Companies that provide "mobile location analytics" to retailers, grocery stores, airports, and others say they capture the MAC addresses of shoppers' phones but then scramble them into different sets of numbers and letters to conceal the original addresses – a process called hashing. This is how they make the data they collect anonymous, they say.

The companies then analyze all the information those hashed numbers provide as shoppers move from store to store in a mall, or department to department in a store. Mall managers could learn which stores are popular and which ones aren't. A retailer could learn how long the lines are at a certain cash register, how long people have to wait – or whether more people visit on "sale" days at a store.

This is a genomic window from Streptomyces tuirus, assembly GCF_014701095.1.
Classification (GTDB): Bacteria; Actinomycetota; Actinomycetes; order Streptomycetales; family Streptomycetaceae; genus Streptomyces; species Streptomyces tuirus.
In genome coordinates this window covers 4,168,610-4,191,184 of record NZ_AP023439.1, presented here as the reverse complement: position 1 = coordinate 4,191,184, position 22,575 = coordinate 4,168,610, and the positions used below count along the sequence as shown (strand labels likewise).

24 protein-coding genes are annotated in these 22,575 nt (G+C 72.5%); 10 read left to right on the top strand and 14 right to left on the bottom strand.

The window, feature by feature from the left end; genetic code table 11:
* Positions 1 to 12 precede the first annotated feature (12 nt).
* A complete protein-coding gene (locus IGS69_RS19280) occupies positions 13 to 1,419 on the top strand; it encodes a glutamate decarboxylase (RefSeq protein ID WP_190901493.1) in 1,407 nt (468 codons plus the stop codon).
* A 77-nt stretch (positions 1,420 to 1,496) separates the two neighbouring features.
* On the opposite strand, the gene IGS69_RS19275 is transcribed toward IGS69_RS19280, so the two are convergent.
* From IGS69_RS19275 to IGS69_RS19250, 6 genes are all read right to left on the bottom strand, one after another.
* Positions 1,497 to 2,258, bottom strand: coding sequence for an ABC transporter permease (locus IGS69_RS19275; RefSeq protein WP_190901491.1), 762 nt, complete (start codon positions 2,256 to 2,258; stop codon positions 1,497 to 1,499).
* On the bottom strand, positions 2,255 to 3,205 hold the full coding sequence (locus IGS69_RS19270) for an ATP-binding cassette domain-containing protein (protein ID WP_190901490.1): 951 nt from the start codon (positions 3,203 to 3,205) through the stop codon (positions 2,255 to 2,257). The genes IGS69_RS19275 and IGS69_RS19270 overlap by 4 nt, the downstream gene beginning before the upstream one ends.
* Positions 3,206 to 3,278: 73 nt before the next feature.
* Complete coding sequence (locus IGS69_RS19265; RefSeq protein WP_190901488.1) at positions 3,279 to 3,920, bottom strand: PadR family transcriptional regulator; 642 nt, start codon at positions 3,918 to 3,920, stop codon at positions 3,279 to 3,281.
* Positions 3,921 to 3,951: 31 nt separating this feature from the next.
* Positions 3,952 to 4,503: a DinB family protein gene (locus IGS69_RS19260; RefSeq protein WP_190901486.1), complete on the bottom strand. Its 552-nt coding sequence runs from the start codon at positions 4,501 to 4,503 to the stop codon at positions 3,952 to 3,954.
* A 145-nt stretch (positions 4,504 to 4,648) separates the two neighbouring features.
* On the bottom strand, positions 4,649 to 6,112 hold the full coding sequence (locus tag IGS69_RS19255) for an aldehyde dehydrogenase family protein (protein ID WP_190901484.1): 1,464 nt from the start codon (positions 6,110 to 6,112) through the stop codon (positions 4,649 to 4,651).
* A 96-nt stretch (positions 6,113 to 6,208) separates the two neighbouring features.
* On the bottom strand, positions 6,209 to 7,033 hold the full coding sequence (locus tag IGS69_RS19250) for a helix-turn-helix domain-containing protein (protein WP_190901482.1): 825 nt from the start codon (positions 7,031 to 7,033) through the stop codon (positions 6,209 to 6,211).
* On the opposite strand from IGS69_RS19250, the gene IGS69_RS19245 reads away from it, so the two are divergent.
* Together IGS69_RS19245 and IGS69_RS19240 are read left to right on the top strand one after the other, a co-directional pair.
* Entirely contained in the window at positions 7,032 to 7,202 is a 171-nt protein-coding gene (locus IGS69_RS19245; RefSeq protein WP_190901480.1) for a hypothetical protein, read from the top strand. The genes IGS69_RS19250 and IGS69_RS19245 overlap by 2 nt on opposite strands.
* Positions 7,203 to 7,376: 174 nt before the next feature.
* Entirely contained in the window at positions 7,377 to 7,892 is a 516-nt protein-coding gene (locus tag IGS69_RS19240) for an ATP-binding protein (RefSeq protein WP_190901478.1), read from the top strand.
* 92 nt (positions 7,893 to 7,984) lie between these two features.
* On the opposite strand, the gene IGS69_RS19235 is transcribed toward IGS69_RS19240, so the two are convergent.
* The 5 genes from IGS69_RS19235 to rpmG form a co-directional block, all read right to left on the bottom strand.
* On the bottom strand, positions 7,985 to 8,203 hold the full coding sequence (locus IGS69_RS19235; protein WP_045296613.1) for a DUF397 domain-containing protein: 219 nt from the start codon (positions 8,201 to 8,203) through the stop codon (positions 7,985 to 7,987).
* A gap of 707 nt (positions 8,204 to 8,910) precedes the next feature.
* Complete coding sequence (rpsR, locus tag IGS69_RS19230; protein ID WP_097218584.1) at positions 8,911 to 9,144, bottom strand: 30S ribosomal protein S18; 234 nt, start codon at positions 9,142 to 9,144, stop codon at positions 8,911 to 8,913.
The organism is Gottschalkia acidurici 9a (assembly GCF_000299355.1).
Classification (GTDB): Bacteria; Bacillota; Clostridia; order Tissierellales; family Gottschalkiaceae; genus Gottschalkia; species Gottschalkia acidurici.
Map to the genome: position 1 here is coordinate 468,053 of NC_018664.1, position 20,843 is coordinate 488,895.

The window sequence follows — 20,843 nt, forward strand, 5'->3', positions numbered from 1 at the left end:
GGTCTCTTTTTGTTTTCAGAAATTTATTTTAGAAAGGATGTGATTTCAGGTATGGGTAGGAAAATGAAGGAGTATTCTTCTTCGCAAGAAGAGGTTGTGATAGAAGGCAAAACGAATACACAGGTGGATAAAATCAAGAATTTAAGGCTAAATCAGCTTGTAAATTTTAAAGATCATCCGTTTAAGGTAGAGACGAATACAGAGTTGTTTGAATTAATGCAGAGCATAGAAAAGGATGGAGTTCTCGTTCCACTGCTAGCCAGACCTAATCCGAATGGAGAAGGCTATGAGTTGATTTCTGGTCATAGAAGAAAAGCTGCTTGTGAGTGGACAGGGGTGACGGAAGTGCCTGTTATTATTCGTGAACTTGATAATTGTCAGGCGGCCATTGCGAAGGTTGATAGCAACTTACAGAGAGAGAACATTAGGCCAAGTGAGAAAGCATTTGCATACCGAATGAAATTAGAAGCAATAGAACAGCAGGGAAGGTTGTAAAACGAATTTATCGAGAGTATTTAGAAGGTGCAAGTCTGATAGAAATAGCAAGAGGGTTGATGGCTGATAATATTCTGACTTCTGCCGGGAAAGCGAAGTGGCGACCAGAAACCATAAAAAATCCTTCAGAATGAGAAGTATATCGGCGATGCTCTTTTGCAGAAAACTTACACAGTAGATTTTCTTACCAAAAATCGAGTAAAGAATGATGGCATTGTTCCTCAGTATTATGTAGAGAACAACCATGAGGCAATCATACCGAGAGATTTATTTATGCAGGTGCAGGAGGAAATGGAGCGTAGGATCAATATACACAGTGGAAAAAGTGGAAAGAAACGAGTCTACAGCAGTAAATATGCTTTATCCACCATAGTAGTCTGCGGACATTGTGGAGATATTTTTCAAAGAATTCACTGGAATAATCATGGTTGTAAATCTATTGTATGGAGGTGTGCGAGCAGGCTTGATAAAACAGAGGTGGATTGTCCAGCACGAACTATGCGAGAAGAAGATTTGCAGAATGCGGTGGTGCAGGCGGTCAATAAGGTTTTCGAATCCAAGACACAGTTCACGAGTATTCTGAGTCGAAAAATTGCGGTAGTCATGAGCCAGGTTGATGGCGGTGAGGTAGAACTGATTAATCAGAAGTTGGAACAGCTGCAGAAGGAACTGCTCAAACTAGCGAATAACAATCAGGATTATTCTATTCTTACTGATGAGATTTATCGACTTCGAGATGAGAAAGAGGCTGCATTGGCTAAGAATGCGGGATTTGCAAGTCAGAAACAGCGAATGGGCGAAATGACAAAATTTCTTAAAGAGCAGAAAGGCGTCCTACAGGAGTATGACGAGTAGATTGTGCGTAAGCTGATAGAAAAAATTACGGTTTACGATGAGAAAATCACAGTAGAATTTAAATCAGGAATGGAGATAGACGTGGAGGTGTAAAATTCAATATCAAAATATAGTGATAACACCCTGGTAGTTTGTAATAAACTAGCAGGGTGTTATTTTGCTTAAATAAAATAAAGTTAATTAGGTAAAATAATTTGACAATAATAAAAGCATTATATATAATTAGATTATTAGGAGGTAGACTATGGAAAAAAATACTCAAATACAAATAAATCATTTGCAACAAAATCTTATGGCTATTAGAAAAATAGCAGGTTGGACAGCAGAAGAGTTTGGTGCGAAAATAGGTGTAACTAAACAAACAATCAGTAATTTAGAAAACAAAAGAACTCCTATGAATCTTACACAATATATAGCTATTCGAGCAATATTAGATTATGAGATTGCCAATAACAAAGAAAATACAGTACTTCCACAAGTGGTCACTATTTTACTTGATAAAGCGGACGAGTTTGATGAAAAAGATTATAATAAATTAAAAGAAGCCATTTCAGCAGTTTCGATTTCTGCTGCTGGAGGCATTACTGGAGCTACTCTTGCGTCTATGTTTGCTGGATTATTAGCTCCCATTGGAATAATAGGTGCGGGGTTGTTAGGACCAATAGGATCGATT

"We're in the business of helping brick and mortar retailers compete" with online retailers, said Jim Riesenbach, CEO of California-based iInside, a mobile location analytics company. "The retailers want to do the right thing because they know that if they violate the trust of consumers, there will be a backlash."

Privacy advocates, though, argue that the scrambled or "hashed" MAC addresses aren't completely secure. They can be cracked, says Seth Schoen, senior staff technologist at the Electronic Frontier Foundation.

And that could reveal data that people may not want to share.

"There might be some place that you go that you wouldn't want people to know about," said Schoen. While not necessarily worried about foot traffic at a mall, Schoen raised concerns about down-the-road scenarios, like apps that could track where a person goes, whom that person is with – possibly the kind of information a divorce lawyer or law enforcement might seek.

The retail tracking is a relatively new technology.